Diary of Charles Francis Adams, volume 4

Monday. 29th. CFA Monday. 29th. CFA
Monday. 29th.

Clear and cold. I went to town. Engaged all my time in commissions. My house is now to be opened and prepared for our reception. I was therefore engaged today in ordering grate &ca. for the Room to be devoted to the Nursery. I also was occupied in making a transfer and effecting a sale of some of my Bank Stock. It has been on the whole not very productive to me and as I can now part with it with a trifling gain to myself and turn it into a direction that may yield more, I have concluded to part with all I have excepting what is in the State Bank.1 Should General Jackson succeed in his election and the Bank of the U.S. wind up, this Stock will appreciate. At any rate it will be a safe thing, where many of our Banks will be unsafe and I shall transfer my Deposits to it.

I was very much hurried and returned to Quincy later than I had engaged to. Dressed and proceeded with the ladies and my father directly to Mr. Bussy’s.2 Found there, Mr. and Mrs. Abbot Lawrence, General and Mrs. Wingate,3 General and Miss Dearborn, Miss Wingate, Mr. and Mrs. Kuhn,4 Mr. Pierpont and Dr. Gray, Mrs. and Miss Davis of course. The House, dinner &ca. was in a style of splendour quite above the ordinary character of gentlemen’s establishments here. But the master and mistress are not at all in character. They are vulgar people. I sat next to Miss Dearborn and was on the whole as much amused as I could have been in any part of the table. Returned by moonlight. Read Lingard.

388 1.

CFA owned shares in the American Bank and in the Boston Bank (vol. 3:333).

2.

Benjamin Bussey’s residence and farm in Jamaica Plain were left by his will to Harvard University as a part of his devise for the foundation of the Bussey Institution. The tract constitutes the largest portion of the lands which now form the Arnold Arboretum (information from Dr. Richard Alden Howard, Harvard Univ.).

3.

Joshua Wingate, Harvard 1795 (JQA, Diary, 29 Oct.), of a family identified with the New Hampshire militia for three generations (Joseph Dow, History of the Town of Hampton, N.H., 2 vols., Salem, Mass., 1893, 1:268; 2:1045).

4.

George H. Kuhn, an associate of Benjamin Bussey in the Dedham Woolen Mills (Frank Smith, A History of Dedham, Massachusetts, Dedham, 1936, p. 255).

Tuesday. 30th. CFA Tuesday. 30th. CFA
Tuesday. 30th.

Weather moderated, making one of the most delicious of our Autumn days. I rode into town for the purpose of making further arrangements in respect to my House. Found that it had not been opened yesterday. And I waited two hours without seeing a particle either of Chimney Sweep or Mason. The Woman came however, and I went down to effect the rest of the business relating to the Bank Shares &ca. My time is always so much taken up when I have no Office boy that I am always in a hurry.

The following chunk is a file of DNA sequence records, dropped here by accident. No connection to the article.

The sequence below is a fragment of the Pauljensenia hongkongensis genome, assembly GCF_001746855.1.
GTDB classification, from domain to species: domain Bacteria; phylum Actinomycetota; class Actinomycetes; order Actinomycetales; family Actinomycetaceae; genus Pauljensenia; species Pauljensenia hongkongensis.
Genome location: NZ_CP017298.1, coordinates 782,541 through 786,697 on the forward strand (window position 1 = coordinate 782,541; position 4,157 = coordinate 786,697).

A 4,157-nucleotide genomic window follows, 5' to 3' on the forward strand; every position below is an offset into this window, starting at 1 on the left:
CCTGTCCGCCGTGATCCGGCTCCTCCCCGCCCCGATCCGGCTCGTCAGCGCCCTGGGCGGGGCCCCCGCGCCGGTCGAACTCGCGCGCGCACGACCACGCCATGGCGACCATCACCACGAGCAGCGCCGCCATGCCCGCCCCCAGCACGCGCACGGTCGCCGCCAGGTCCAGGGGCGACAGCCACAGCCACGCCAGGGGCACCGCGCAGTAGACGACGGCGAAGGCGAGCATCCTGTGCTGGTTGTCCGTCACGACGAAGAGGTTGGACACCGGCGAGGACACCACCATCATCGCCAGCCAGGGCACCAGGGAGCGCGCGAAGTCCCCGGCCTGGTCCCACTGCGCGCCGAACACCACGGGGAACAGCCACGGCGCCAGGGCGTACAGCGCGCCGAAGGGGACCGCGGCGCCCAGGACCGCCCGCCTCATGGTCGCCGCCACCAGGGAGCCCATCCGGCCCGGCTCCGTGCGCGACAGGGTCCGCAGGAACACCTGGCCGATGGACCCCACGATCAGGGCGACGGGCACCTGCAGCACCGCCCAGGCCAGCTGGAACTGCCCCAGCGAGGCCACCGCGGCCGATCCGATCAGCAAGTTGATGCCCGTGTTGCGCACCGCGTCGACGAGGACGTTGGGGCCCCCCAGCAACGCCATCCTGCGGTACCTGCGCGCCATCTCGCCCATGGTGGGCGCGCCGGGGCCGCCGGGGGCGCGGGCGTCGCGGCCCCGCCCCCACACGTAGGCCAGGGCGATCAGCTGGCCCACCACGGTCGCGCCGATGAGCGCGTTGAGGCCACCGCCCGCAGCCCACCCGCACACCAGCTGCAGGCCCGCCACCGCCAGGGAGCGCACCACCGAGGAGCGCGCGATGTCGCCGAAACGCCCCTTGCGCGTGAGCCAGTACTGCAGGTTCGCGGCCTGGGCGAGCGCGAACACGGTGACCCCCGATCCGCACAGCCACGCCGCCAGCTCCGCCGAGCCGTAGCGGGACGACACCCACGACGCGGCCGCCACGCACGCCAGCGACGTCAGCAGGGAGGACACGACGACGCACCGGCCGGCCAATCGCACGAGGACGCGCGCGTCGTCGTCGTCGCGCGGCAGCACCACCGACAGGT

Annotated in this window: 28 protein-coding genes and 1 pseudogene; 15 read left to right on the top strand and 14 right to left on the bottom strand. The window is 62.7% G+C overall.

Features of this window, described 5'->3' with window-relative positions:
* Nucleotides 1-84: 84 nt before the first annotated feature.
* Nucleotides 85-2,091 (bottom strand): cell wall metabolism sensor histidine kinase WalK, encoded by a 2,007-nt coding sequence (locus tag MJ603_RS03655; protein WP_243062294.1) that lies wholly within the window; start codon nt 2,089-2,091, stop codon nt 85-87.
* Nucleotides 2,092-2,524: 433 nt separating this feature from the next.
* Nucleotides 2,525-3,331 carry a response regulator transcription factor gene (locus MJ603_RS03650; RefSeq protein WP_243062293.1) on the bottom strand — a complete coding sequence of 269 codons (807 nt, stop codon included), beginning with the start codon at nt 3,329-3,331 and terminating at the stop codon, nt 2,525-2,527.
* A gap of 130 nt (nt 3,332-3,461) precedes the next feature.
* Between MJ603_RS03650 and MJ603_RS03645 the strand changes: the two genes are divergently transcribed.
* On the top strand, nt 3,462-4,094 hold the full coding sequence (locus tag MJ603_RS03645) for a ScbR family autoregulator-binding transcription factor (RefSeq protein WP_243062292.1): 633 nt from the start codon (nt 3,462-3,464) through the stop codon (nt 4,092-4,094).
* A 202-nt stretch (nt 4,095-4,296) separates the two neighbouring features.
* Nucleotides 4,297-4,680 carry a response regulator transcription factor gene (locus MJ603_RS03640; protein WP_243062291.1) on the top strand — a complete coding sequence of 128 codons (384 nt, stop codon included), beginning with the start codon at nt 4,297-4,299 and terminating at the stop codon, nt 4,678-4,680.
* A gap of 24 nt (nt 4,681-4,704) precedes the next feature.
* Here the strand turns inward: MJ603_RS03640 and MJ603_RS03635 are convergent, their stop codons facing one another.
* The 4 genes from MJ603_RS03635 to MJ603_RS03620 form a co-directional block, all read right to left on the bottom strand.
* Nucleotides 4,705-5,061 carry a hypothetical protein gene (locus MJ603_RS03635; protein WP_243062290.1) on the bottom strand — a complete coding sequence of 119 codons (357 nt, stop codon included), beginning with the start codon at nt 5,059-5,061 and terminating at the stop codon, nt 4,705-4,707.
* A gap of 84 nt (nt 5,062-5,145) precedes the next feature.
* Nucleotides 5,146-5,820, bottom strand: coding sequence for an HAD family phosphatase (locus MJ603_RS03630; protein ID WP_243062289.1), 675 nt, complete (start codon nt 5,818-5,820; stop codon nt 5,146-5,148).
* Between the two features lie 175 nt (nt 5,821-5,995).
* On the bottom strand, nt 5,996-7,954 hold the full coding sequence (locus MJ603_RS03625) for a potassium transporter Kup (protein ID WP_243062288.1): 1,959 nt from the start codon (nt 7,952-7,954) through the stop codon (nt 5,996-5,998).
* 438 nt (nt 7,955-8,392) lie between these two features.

Returned to Quincy. Miss Smith dined and spent the day. I had intended to employ the afternoon, but Mr. J. H. Foster and his daughter1 came in and I was disappointed for my father left me to bear the brunt of it. They returned to town before tea.

Evening wasted in the Parlour. Read Lingard afterwards and finished the reign of Edward the 5th, the gloomiest period of the whole British history. Began the second Volume of the Idler.

1.

Mary Smith Foster (JQA, Diary, 30 Oct.).

Wednesday. 31st. CFA Wednesday. 31st. CFA
Wednesday. 31st.

I staid at home this morning while my Mother and Wife went to town. Occupied very constantly though not much intellectually. My father wished me to go into the Garden and examine the Peach Trees which have been usually neglected and suffered to decay more rapidly than they grew after the second year. I did this after writing my Diary which has of late been kept rather irregularly. In our work, we were interrupted by Mr. H. Brooks and Miss Julia Gorham who came out to see the ladies. These disappointments are constantly occurring. They stayed only a few minutes. I passed another hour in pasting in labels. The ladies came home late.

After dinner, I went down to fish but had no sport. The water was too clear, and the winds have been so perpetually to the westward that 389the smelts remain in deep water. I do not know when we have had a more lovely day.

Returned to tea, and in the evening read Lingard. Richard and Henry the 7th. I think well of the history so far, and as to the wars of the Roses and all the subsequent events, prefer it to Hume.